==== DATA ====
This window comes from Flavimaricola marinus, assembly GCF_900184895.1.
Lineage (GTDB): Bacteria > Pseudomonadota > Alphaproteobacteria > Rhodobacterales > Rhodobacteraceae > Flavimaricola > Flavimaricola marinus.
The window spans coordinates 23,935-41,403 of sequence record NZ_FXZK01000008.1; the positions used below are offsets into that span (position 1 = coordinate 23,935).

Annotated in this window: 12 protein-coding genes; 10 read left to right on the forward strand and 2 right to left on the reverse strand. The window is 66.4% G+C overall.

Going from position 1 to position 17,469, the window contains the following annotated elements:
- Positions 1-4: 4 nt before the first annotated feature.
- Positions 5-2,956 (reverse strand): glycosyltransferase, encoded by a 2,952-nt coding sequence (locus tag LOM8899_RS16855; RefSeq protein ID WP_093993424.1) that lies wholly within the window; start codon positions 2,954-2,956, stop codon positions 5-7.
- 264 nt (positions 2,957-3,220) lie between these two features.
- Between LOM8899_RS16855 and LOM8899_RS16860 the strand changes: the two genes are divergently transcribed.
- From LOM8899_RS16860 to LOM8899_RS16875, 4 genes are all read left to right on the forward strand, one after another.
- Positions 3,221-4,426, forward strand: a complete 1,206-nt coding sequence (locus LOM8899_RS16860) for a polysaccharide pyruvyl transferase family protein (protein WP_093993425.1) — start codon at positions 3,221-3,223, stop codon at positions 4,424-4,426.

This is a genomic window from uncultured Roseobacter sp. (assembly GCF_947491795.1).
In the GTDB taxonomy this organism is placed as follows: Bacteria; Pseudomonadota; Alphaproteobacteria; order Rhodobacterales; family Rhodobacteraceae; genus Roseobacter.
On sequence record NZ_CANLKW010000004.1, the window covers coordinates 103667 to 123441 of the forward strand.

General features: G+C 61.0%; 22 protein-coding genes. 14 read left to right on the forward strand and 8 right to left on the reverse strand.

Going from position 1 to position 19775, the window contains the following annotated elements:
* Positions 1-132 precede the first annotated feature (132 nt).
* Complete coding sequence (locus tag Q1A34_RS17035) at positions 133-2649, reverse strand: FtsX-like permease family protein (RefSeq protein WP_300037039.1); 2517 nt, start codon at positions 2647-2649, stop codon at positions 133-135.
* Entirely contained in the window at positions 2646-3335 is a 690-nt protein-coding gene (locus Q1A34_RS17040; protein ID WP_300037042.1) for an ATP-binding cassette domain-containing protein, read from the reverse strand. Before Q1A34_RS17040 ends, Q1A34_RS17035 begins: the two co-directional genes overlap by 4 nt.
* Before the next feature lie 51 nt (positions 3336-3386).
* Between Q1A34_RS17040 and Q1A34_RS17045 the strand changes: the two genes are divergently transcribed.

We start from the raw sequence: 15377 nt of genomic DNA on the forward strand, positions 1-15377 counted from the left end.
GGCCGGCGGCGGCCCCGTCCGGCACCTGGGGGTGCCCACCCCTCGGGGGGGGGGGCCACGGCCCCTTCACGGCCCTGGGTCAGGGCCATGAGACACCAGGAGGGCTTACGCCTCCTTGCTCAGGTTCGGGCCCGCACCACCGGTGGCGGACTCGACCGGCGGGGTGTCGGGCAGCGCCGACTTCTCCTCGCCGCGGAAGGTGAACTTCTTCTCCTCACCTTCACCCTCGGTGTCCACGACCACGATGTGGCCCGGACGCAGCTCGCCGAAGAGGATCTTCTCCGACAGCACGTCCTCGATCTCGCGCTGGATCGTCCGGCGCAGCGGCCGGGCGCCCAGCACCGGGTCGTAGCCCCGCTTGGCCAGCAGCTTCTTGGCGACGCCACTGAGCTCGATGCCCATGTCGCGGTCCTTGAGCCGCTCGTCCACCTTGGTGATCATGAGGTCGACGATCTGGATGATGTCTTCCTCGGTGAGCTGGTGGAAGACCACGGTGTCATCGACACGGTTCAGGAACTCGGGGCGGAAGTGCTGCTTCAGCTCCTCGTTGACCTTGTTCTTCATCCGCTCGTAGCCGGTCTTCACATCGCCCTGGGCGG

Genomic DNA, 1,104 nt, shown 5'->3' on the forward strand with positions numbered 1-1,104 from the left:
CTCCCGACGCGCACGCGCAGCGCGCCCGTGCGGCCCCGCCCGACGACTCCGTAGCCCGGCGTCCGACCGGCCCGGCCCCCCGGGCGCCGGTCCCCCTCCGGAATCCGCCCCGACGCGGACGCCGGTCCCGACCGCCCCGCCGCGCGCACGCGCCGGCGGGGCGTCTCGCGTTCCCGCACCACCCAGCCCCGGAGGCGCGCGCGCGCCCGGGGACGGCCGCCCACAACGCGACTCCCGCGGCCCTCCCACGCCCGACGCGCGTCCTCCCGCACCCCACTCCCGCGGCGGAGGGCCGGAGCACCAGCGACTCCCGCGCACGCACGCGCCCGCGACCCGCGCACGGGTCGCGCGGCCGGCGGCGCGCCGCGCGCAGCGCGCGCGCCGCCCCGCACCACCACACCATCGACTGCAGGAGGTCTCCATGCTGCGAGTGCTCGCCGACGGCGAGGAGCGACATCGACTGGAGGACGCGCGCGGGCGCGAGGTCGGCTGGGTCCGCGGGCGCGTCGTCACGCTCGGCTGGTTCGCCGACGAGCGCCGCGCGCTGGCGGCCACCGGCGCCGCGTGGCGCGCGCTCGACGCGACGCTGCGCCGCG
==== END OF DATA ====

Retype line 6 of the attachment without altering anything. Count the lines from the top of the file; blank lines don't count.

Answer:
- Positions 1-4: 4 nt before the first annotated feature.